O 30.4 g x 1 mole =
16.0 g
1.90 moles
Mole ratio Na 1.26 =
1.00 x 2=  2
S 1.26 =
1.00 x 2=  2
O 1.90 =
1.51 x 2= 3
Empirical formula Na2S2O3

If you have any questions about any of those examples, please check with the instructor. Make sure any problems and questions that you have are taken care of. If you need or want more practice on figuring out empirical formulas, you can find more exercises in your text or you can ask the instructor for some extra practice exercises (Ex. 19-alt.).

Comment on Rounding Off

Students often ask how much they can round off these kind of calculations. How far away from a whole number can we get and still round it off? That depends on how accurate the data was. If you want to round 1.05 to 1, you are saying that the data was off by 5%. But if you want to round 1.25 to 1, you are saying that the data was off by 25%. That's not very good data on which to base an empirical formula. Besides, it might have been off 25% the other way. At this point in your chemistry studies, I would say that if you have to round off more than 5% to get a whole number, you should not round off. Under other circumstances a different cut-off would be appropriate.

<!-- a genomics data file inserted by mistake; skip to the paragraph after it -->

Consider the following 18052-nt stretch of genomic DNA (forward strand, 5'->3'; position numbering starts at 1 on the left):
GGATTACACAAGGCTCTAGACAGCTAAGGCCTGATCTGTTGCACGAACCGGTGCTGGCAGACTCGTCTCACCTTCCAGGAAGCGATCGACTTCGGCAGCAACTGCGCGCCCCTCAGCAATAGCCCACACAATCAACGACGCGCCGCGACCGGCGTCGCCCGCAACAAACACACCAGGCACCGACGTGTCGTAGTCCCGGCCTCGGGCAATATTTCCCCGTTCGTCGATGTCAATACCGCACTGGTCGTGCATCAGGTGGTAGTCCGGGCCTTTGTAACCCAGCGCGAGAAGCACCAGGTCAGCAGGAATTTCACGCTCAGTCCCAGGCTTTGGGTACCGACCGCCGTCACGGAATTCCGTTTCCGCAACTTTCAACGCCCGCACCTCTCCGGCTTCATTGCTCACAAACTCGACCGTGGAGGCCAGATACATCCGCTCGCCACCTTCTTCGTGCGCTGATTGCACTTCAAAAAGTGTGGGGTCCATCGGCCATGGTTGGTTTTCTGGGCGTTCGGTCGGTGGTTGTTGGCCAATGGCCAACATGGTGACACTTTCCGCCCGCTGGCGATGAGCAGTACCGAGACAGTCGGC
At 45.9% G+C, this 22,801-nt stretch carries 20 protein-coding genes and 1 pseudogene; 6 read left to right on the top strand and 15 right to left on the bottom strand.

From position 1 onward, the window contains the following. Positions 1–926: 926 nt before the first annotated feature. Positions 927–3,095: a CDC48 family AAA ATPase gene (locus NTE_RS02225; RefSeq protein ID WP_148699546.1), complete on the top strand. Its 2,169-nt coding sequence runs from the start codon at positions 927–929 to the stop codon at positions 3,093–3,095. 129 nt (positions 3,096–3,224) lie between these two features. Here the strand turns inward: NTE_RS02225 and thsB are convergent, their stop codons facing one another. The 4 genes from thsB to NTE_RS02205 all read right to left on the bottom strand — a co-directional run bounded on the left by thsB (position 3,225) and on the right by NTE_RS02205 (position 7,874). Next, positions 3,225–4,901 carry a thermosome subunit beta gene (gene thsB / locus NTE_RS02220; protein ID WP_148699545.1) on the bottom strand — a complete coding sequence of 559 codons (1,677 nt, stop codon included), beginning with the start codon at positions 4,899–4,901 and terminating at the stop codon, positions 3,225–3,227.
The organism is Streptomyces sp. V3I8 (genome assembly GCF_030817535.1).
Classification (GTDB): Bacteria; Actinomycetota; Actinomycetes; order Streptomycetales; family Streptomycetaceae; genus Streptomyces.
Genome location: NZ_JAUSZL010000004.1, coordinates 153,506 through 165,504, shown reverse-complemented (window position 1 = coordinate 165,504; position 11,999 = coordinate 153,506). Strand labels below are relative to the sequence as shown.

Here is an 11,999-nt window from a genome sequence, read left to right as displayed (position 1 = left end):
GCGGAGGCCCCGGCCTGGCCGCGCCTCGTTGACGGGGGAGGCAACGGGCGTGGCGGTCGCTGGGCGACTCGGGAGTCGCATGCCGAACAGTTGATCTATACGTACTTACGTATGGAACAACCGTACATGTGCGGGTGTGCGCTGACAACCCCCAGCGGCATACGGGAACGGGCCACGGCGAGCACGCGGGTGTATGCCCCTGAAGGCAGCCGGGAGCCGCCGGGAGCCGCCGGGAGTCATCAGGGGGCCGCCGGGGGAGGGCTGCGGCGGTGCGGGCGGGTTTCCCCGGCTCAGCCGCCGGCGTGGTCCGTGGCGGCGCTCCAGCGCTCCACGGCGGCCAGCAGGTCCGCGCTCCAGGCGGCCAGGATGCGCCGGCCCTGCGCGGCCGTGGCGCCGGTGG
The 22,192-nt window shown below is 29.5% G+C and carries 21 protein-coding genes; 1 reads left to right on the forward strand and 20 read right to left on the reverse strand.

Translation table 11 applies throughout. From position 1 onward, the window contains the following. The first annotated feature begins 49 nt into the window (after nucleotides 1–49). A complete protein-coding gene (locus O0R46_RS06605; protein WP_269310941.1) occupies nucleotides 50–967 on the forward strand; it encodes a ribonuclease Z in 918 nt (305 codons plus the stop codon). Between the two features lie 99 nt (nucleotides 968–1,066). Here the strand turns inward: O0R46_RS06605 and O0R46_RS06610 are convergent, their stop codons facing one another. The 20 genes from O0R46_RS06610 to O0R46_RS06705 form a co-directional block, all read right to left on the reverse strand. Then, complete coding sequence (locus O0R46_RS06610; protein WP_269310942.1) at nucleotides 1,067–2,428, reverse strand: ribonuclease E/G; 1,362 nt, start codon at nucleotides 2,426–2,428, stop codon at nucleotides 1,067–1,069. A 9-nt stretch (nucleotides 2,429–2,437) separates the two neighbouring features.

Practice with Determining Empirical Formulas from Composition

Try your hand at working the problems in Example 19. After you've done that, check your answers below then continue.  (If, after completing these, you would like to try some additional problems of this type, you will find several in a "Practice Problems" page in the Wrap-Up for this lesson.  Click here to go there now.)


The formulas for the compounds in Example 19 are SO2, CH3, C2H6O, and N2H8Cr2O7.